A few years back, I used to be heavily into competitive online gaming. There, I said it – the cat is out of the bag. Some of my fondest memories from those years are roleplaying with friends, chasing around after vanity items, or just sitting around idling while letting guild chat just be another skype window. When I strapped on my plate armour or lightsabers, however, only one thing mattered:
Whether it was chasing for realm firsts, preparing your gear for the next tier or dragging a new recruit though his attunements, the target was always the same: you play to win. You bring your A Game, you give everything, and you compete at the highest level the game can offer. And why? Because in the context you find yourself, that’s what you’ve committed to do.
Last weekend’s WargamesCon 2015 in Austin, Texas turned out to be a brilliant example of just that. Alan Bajramovic’s winning army list was a solid display of what the concept of playing to win entails; an army designed 100% to take advantage of the most pros possible, while negating as many cons that your overall balance shifts your favour before even rolling a single dice.
The list itself is fairly insane; the Ork formation with the Warlord not only give you a bunch of minor advantages, but most importantly, it means you get to negate Warpstorm from your Daemons CAD, removing a massive con from your list. The Chaos Space Marines are really just there to add some air superiority and more pros through Be’lakor. It’s an ugly, ugly list, but it does exactly what it’s designed for – negating cons, to help you win.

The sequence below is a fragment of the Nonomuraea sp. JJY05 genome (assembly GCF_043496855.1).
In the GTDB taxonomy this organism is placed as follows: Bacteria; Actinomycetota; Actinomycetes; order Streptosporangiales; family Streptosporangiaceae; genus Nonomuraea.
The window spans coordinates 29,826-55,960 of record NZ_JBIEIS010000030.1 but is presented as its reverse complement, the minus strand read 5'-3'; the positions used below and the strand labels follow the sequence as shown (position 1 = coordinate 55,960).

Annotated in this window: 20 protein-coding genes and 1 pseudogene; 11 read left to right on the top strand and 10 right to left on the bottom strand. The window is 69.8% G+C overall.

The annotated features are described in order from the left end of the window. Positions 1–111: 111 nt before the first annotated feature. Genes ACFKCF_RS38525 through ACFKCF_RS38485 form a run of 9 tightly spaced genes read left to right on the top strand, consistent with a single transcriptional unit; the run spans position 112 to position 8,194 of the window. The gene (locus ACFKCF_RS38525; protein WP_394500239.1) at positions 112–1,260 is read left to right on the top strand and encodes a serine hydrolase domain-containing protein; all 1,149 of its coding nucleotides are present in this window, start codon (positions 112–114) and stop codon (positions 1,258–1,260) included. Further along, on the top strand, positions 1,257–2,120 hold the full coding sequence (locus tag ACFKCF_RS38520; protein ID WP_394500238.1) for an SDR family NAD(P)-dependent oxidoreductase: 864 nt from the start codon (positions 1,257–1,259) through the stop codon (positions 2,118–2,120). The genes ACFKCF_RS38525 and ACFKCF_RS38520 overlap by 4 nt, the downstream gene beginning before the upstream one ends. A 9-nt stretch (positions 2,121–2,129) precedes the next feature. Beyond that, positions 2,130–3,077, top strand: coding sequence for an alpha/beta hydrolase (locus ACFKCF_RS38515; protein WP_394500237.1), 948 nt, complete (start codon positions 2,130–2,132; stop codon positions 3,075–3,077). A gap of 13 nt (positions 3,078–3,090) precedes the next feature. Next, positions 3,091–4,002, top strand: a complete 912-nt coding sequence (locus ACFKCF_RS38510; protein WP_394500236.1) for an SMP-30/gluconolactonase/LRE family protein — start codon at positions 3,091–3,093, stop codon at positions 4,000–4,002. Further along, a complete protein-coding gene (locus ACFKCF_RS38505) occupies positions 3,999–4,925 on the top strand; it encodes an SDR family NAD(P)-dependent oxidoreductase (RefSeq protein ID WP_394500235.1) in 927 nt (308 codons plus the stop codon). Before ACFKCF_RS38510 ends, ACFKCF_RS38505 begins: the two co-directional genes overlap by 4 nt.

What’s more interesting, however, is the community’s reaction to a list like this. Reading forums and comment fields, it would appear that winning through extreme measures like this list is not only wrong, but plain out disgusting:
“This abortion of an army list gave me cancer. The fact that something like this is even legal exemplifies everything wrong with the state of 40k.”
“The list may have won.. but it’s soulless trash. Way to go. He combined powerful elements from 3 sources and built “an army”. He’s a hero! LOL.”
“I’ve experienced the pajama pants and I wouldn’t say he’s out to help his opponent have any fun. Seems like his 40k is more akin to a rugby grudge match or something.”
“I haven’t been a fan of watching his games. He’s like that over competitive guy that argues over everything. He argued with a judge in lvo to gain a huge benefit for sotw that was later overturned the next game by the head judge. Slow plays when it suits him. Argues about line of sight and blasts. It’s just annoying to watch. All of this gets brushed off in these types of events as just being competitive. Kinda why I like playing the narrative events since I find less of these types of players in those events.”
“The list is a mishmash of just stuff to allow for summoning. Thematically it’s trash.”
I may be wrong here, but isn’t tournaments about winning? Let’s go over the arguments presented in these comments;
– It criticizes the state of the rules, given that a list like this is legal.